The Place

Simon

When I first thought of cycling through Bordeaux, I had images of lovely weather (despite it being winter), wine tastings and gorgeous chateaus peppered all over the idyllic countryside. The reality however was quite different. After getting the boat across the Gironde river from Royan, we picked a lovely camping spot in an oak forest, cooked a yummy pasta dish with some Toulouse sausage and prepared for what I figured would be a relaxed tour of the famous wine region.

We woke up to decent weather but as soon as we hit the road, the rain started and didn’t stop. As we turned the corner towards Bordeaux, the wind slapped us straight in the face, slowing our speed and delaying the ETA of our much needed showers. The road was straight, without turns or hills to keep it interesting and the monotonous plain through which we passed did little to inspire me. My eyes searched up the road for obstacles, my vision partially obscured by drips from my visor, but there was nothing to keep my mind occupied, and that’s when I went into what I call “the place”.

It was the first time of this expedition that I’ve got into this train of thought, when the body goes into autopilot, pedal, pedal, pedal, pedal…. I began reciting my maths tables, reliving fond memories, singing loudly (and badly) the words to Molly Malone; despite forgeting the middle verse. For some reason I started singing some terrible Bon Jovi tune (the name of which escapes me), even though I haven’t heard it for years. By switching the mind off in this way, it helps the miles roll by much faster, very useful when cycling through dull areas.

We’ve got about 4000km of monotonous terrain in Siberia and Kazakhstan, I’d better get the practice in!

You’ll need Flash 9 to play these Flickr videos. Don’t have it? Click here.

Advertisements

2 thoughts on “The Place

  1. Keep it up, guys .. great blog !!
    P.S. In Dublin’s fair city, where the girls are so pretty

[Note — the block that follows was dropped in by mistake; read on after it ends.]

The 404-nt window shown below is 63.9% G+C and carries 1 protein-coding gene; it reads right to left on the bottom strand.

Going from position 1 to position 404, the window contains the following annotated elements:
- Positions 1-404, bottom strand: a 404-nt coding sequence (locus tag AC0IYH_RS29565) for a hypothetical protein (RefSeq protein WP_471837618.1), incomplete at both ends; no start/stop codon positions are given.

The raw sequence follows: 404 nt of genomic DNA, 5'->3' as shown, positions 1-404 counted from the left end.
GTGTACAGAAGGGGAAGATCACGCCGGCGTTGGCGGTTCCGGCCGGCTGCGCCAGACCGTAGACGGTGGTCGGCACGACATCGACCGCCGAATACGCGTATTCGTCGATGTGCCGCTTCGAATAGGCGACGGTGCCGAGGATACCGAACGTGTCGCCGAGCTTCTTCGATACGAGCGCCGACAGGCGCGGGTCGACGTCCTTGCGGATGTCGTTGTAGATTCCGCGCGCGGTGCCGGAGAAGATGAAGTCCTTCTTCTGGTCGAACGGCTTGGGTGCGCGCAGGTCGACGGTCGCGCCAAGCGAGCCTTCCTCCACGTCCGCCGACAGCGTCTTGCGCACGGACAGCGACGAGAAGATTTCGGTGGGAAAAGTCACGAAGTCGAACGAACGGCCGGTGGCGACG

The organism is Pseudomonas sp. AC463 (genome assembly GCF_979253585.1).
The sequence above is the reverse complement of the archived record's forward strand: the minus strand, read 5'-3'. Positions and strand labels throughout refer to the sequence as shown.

I first set my eyes on sweet Molly Malone
    As she wheeled her wheelbarrow through streets broad and narrow
    Crying cockles and mussels alive a-live O!

    A-live a-live O! A-live a-live O!
    Crying cockles and mussels alive a-live O!

    She was a fishmonger and sure it was no wonder
    For so were her father and mother before
    And they both wheeled their barrows through streets broad and narrow
    Crying cockles and mussels alive a-live O!

    A-live a-live O! A-live a-live O!
    Crying cockles and mussels alive a-live O!

    She died of a fever and no one could save her
    And that was the end of sweet Molly Malone
    Now her ghost wheels her barrow through streets broad and narrow
    Crying cockles and mussels alive a-live O!

    A-live a-live O! A-live a-live O!
    Crying cockles and mussels alive a-live O!
    A-live a-live O! A-live a-live O!
    Crying cockles and mussels alive a-live O!

  2. Bon Soir Comme Cevat Simon et Fearghail. Usually Rackmaninoff does it for me That Tune that was featured on The Seven Year Itch with the Delightful Marilyn Monroe RIP. How does it go now ,It is a Driving Piano Dischord very Loud Hypnotic Music.

    De De De De DE De De Sorry cant do it but if you ever hear it you will get it in your Head and never forget, very handy for those Dreary Long Bike Rides. Very Harsh Driving Musak. Abientot.

Leave a Reply

Fill in your details below or click an icon to log in:

WordPress.com Logo

You are commenting using your WordPress.com account. Log Out / Change )

Twitter picture

You are commenting using your Twitter account. Log Out / Change )

Facebook photo

You are commenting using your Facebook account. Log Out / Change )

Google+ photo

You are commenting using your Google+ account. Log Out / Change )

Connecting to %s